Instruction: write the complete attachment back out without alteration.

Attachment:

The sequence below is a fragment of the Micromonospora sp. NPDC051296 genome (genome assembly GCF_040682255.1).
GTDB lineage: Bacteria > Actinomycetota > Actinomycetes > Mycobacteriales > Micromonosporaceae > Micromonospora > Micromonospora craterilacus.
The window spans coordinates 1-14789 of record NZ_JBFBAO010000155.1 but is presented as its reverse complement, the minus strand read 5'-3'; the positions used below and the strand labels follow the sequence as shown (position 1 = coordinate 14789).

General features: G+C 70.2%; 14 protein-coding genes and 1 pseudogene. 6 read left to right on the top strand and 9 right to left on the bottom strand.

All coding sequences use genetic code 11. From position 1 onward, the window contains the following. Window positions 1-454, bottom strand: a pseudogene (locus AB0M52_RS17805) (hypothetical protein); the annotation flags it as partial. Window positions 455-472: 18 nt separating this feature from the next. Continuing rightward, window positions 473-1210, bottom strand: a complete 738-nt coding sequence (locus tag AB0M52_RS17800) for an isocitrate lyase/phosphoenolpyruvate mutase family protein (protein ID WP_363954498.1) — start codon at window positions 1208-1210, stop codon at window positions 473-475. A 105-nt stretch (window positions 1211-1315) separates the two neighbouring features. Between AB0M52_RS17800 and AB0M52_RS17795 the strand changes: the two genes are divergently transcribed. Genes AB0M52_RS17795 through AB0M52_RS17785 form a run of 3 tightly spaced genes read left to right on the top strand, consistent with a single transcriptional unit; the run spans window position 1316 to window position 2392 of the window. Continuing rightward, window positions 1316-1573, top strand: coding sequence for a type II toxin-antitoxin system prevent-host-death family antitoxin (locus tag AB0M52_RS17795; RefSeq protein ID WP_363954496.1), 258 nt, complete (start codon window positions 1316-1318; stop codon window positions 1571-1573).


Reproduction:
The sequence below is a fragment of the Micromonospora sp. NPDC051296 genome (genome assembly GCF_040682255.1).
GTDB lineage: Bacteria > Actinomycetota > Actinomycetes > Mycobacteriales > Micromonosporaceae > Micromonospora > Micromonospora craterilacus.
The window spans coordinates 1-14789 of record NZ_JBFBAO010000155.1 but is presented as its reverse complement, the minus strand read 5'-3'; the positions used below and the strand labels follow the sequence as shown (position 1 = coordinate 14789).

General features: G+C 70.2%; 14 protein-coding genes and 1 pseudogene. 6 read left to right on the top strand and 9 right to left on the bottom strand.

All coding sequences use genetic code 11. From position 1 onward, the window contains the following. Window positions 1-454, bottom strand: a pseudogene (locus AB0M52_RS17805) (hypothetical protein); the annotation flags it as partial. Window positions 455-472: 18 nt separating this feature from the next. Continuing rightward, window positions 473-1210, bottom strand: a complete 738-nt coding sequence (locus tag AB0M52_RS17800) for an isocitrate lyase/phosphoenolpyruvate mutase family protein (protein ID WP_363954498.1) — start codon at window positions 1208-1210, stop codon at window positions 473-475. A 105-nt stretch (window positions 1211-1315) separates the two neighbouring features. Between AB0M52_RS17800 and AB0M52_RS17795 the strand changes: the two genes are divergently transcribed. Genes AB0M52_RS17795 through AB0M52_RS17785 form a run of 3 tightly spaced genes read left to right on the top strand, consistent with a single transcriptional unit; the run spans window position 1316 to window position 2392 of the window. Continuing rightward, window positions 1316-1573, top strand: coding sequence for a type II toxin-antitoxin system prevent-host-death family antitoxin (locus tag AB0M52_RS17795; RefSeq protein ID WP_363954496.1), 258 nt, complete (start codon window positions 1316-1318; stop codon window positions 1571-1573).